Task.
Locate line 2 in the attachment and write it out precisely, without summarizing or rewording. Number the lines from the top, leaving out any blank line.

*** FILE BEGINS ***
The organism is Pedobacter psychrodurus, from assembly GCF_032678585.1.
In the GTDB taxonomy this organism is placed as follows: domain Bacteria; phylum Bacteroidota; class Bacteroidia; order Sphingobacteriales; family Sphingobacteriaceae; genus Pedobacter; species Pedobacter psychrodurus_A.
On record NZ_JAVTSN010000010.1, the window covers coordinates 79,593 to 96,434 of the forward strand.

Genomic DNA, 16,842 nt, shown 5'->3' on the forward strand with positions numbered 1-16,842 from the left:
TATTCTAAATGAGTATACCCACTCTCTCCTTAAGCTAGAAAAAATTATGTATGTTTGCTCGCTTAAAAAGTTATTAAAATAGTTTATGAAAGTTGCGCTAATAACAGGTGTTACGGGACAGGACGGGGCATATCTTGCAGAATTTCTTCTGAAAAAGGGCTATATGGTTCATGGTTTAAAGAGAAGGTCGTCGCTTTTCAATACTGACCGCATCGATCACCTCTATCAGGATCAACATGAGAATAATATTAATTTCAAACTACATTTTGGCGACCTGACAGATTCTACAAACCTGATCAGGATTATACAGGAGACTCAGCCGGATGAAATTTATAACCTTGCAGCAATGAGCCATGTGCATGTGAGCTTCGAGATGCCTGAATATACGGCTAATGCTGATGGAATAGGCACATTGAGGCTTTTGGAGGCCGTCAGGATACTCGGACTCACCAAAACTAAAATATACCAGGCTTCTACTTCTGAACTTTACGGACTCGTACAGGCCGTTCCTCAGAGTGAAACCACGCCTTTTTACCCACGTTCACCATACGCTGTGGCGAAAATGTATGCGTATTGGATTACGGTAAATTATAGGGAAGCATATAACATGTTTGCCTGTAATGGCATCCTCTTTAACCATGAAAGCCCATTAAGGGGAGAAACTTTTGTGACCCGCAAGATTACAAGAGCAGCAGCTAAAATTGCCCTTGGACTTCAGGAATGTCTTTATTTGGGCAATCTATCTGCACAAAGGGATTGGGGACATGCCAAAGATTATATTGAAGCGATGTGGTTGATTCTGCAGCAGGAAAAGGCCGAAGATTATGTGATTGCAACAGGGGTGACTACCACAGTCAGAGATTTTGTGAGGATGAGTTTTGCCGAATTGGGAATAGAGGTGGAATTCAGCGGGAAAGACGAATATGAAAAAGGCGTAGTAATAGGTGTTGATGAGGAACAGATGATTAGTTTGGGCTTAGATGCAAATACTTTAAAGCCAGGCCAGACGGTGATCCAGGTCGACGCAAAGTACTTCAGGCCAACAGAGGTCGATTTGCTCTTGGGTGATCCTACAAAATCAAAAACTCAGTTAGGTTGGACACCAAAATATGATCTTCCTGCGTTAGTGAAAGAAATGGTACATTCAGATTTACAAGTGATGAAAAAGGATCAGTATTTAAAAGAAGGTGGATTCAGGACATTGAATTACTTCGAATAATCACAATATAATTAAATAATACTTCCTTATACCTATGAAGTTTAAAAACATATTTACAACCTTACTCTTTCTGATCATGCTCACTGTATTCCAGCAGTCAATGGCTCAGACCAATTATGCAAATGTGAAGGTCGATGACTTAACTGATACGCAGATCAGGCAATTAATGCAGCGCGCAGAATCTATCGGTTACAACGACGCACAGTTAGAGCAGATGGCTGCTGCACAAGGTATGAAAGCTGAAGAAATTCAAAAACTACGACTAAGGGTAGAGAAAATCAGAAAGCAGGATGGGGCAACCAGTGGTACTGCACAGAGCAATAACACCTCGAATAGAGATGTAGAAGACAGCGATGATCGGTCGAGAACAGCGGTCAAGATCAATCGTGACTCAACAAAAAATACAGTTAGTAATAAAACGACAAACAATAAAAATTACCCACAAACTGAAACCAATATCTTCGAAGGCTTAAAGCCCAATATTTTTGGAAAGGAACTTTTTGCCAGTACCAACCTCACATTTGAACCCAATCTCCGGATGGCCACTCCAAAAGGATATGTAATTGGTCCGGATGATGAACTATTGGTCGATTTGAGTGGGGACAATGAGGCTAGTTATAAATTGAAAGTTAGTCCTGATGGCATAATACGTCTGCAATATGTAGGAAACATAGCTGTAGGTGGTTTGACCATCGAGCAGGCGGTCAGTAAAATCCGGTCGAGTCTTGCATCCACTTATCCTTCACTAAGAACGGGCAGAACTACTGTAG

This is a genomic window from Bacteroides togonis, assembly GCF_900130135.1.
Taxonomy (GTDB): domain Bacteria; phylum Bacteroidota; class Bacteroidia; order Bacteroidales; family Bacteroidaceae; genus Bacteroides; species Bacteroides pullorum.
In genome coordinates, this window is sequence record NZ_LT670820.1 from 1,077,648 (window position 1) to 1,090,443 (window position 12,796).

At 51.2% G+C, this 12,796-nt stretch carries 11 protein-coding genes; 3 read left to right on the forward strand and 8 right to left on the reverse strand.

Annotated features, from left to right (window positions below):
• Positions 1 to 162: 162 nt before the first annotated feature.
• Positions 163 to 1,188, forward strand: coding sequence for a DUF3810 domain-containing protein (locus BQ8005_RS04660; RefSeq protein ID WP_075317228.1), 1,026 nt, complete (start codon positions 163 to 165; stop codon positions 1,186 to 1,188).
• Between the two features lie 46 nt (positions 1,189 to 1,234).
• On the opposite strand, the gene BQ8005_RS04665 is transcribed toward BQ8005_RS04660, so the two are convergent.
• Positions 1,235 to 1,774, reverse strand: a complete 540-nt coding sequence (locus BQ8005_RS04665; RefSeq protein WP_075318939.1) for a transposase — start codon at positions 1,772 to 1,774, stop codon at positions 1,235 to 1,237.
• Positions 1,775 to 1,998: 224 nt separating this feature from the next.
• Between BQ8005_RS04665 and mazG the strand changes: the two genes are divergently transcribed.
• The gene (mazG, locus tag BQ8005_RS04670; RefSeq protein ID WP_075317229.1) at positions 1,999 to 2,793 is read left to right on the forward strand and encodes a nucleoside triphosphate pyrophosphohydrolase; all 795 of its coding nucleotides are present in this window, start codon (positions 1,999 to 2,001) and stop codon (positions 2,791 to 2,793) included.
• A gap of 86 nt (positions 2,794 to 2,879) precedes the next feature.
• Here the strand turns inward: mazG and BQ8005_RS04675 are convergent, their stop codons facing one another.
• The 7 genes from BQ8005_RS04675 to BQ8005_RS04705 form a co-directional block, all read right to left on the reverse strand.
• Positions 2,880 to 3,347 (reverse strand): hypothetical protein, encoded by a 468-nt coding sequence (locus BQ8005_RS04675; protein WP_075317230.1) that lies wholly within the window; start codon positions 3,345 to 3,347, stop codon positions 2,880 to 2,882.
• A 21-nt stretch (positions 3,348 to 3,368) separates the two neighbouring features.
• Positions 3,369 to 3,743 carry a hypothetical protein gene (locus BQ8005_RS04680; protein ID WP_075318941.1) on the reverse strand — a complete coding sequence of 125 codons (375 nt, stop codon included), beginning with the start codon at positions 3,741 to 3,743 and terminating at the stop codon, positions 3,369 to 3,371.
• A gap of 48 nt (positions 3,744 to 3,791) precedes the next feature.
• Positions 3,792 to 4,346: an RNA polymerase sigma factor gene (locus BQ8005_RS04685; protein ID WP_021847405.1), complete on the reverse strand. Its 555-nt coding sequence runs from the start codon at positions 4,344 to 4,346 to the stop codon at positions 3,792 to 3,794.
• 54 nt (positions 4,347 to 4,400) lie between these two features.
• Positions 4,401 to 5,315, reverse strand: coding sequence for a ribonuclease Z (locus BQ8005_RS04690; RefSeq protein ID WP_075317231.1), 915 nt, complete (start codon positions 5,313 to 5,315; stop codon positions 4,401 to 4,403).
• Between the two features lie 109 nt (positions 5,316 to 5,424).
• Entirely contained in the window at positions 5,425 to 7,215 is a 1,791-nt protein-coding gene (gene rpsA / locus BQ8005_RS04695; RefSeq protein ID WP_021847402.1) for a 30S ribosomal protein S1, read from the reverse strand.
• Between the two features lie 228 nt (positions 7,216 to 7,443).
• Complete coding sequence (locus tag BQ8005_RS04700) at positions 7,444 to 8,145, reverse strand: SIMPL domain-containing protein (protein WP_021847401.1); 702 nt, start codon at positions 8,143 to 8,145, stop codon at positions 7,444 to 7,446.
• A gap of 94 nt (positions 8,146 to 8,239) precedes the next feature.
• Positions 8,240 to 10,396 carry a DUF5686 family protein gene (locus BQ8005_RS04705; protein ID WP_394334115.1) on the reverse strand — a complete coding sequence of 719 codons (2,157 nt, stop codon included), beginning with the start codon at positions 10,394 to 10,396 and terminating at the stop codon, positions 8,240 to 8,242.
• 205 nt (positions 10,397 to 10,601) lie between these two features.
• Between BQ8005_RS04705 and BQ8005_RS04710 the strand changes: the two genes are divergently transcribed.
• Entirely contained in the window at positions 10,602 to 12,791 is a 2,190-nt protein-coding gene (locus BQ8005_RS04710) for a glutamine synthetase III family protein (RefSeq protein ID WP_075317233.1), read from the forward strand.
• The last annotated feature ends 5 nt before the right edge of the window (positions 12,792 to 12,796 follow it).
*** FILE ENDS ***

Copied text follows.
In the GTDB taxonomy this organism is placed as follows: domain Bacteria; phylum Bacteroidota; class Bacteroidia; order Sphingobacteriales; family Sphingobacteriaceae; genus Pedobacter; species Pedobacter psychrodurus_A.